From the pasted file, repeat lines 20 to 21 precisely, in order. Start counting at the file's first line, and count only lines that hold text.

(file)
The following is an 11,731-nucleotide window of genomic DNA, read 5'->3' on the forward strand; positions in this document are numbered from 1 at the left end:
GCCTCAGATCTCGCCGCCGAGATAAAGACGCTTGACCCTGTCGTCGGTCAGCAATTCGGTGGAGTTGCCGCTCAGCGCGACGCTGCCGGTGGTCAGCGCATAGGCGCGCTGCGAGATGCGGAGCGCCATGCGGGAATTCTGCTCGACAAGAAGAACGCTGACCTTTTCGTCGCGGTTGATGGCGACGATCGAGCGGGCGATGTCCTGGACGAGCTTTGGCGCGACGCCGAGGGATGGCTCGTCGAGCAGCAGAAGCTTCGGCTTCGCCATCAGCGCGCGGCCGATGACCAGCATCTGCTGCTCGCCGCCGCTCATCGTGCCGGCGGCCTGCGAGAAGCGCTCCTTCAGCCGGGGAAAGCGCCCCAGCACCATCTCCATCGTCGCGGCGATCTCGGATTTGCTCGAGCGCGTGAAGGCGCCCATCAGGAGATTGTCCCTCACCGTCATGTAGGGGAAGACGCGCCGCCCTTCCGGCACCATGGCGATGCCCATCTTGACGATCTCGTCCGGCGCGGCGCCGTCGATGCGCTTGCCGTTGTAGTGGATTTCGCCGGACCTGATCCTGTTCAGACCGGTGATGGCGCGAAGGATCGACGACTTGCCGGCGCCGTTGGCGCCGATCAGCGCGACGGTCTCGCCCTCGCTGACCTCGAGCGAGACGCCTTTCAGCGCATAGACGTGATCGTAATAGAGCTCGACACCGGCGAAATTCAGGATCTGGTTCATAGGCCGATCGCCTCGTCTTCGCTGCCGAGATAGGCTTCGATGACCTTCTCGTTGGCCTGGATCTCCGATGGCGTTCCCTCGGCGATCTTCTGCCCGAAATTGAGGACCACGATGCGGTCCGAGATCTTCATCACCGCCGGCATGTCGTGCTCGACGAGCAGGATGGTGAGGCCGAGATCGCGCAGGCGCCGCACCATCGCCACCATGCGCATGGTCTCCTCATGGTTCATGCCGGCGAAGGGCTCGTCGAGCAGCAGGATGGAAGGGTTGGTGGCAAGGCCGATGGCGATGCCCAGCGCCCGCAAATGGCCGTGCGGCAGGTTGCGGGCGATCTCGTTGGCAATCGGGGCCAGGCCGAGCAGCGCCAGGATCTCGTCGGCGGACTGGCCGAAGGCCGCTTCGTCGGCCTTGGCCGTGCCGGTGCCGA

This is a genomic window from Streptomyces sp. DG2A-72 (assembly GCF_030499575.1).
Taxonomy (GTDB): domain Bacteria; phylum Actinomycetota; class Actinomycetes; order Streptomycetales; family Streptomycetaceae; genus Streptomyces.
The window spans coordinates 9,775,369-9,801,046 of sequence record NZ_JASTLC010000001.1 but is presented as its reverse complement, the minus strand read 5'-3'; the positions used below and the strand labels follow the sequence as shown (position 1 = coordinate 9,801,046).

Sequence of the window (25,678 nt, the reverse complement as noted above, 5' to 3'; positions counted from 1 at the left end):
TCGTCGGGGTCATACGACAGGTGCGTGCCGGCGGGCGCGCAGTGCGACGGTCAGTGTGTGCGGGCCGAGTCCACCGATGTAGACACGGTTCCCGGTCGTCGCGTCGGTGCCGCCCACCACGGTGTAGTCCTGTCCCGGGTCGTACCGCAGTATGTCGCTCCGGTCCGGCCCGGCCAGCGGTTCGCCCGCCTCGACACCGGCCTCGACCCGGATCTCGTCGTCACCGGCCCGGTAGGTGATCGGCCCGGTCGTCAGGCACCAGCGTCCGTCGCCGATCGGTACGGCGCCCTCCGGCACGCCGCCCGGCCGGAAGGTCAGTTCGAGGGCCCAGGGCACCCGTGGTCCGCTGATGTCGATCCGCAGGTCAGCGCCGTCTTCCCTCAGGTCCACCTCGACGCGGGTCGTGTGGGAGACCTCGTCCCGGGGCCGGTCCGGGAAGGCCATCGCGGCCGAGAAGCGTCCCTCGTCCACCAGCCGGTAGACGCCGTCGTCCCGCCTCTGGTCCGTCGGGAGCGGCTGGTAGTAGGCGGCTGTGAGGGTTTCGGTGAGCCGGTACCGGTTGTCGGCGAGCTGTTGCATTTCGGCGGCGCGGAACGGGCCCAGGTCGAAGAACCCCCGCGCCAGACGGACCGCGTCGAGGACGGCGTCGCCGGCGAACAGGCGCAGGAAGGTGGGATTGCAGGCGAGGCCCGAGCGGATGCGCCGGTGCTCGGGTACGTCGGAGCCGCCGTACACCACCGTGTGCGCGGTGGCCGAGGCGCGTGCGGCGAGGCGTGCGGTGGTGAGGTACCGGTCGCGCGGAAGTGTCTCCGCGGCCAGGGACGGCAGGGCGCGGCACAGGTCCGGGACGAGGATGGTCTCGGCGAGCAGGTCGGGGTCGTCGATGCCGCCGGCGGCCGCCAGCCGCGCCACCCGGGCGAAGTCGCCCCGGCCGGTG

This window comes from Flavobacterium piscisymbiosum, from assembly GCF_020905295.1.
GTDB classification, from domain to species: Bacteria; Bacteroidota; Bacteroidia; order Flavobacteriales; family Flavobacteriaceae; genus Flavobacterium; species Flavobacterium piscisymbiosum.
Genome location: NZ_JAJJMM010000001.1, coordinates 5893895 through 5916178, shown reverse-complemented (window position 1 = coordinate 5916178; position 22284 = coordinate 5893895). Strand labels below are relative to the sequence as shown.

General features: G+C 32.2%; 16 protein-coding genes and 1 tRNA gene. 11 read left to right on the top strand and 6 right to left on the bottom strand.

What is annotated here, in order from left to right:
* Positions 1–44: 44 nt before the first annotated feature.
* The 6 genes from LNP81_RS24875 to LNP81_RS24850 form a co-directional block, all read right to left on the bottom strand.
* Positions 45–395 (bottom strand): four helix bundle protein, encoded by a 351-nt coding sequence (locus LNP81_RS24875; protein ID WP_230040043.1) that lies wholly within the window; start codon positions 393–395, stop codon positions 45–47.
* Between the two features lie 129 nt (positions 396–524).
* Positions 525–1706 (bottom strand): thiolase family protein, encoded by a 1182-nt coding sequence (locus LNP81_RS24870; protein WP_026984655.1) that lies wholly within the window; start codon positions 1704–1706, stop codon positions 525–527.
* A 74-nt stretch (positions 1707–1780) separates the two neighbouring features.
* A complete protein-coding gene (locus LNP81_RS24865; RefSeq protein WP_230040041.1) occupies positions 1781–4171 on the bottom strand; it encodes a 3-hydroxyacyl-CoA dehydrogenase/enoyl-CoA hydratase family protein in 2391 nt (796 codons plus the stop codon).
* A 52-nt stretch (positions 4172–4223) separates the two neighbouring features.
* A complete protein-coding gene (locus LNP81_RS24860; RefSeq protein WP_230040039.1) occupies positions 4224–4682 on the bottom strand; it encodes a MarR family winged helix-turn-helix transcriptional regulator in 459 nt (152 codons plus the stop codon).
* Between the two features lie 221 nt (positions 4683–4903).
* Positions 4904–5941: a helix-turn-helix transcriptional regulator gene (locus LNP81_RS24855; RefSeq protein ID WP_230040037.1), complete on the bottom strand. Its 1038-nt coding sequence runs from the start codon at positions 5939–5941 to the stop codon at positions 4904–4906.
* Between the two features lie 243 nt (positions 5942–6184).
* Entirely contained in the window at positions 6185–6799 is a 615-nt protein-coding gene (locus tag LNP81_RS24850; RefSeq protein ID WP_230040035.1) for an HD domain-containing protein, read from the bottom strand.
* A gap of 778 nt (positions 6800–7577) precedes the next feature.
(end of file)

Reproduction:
* A 52-nt stretch (positions 4172–4223) separates the two neighbouring features.
* A complete protein-coding gene (locus LNP81_RS24860; RefSeq protein WP_230040039.1) occupies positions 4224–4682 on the bottom strand; it encodes a MarR family winged helix-turn-helix transcriptional regulator in 459 nt (152 codons plus the stop codon).